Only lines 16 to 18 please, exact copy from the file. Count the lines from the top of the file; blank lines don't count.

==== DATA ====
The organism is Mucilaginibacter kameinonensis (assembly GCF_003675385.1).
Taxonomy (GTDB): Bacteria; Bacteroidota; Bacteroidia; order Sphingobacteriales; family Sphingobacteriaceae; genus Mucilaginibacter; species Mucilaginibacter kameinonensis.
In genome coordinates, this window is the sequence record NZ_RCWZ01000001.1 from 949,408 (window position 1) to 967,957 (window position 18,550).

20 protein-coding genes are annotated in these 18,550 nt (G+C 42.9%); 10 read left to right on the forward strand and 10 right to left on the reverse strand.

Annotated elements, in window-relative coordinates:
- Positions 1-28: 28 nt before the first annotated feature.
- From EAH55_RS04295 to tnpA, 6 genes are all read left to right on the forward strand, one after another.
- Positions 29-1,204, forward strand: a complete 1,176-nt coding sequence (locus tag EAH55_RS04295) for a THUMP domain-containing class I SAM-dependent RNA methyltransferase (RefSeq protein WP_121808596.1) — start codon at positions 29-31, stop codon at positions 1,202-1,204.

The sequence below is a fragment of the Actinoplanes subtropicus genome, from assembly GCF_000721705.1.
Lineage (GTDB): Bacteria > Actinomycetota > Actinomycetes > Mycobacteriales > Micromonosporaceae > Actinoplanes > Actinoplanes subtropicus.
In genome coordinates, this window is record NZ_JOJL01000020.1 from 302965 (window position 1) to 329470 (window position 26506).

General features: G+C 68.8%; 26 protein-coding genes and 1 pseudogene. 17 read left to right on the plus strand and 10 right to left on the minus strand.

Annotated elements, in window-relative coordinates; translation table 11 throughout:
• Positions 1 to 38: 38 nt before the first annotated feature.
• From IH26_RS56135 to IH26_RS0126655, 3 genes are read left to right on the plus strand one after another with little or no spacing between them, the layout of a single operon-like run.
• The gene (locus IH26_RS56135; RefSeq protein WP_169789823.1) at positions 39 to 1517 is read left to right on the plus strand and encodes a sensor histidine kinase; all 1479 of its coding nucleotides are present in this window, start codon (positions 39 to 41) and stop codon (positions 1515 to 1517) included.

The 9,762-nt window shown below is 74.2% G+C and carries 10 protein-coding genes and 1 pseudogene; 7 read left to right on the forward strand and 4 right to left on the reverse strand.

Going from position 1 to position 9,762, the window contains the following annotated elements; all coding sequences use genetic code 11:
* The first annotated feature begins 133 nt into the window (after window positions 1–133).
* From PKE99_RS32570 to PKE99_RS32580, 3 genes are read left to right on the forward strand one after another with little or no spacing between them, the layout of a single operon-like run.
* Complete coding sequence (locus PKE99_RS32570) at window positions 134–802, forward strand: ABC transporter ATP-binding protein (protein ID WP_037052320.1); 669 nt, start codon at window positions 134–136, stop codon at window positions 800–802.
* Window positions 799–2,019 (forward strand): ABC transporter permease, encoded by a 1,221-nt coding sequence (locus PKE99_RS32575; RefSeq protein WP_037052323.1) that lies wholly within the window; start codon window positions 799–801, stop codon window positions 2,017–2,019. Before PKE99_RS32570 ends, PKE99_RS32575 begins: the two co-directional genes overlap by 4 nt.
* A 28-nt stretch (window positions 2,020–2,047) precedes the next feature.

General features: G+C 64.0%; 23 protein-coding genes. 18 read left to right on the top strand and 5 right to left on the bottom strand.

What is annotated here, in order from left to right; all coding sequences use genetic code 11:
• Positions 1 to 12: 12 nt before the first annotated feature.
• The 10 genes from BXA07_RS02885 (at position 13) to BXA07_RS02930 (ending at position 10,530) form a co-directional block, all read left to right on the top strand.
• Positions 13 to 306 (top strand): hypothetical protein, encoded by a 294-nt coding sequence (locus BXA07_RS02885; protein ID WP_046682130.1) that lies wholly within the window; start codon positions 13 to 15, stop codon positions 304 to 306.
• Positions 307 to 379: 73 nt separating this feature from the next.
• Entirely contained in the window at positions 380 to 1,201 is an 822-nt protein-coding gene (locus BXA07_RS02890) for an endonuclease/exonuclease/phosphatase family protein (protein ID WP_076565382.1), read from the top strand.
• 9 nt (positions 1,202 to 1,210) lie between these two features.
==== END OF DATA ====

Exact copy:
• The gene (locus IH26_RS56135; RefSeq protein WP_169789823.1) at positions 39 to 1517 is read left to right on the plus strand and encodes a sensor histidine kinase; all 1479 of its coding nucleotides are present in this window, start codon (positions 39 to 41) and stop codon (positions 1515 to 1517) included.

The 9,762-nt window shown below is 74.2% G+C and carries 10 protein-coding genes and 1 pseudogene; 7 read left to right on the forward strand and 4 right to left on the reverse strand.

Going from position 1 to position 9,762, the window contains the following annotated elements; all coding sequences use genetic code 11: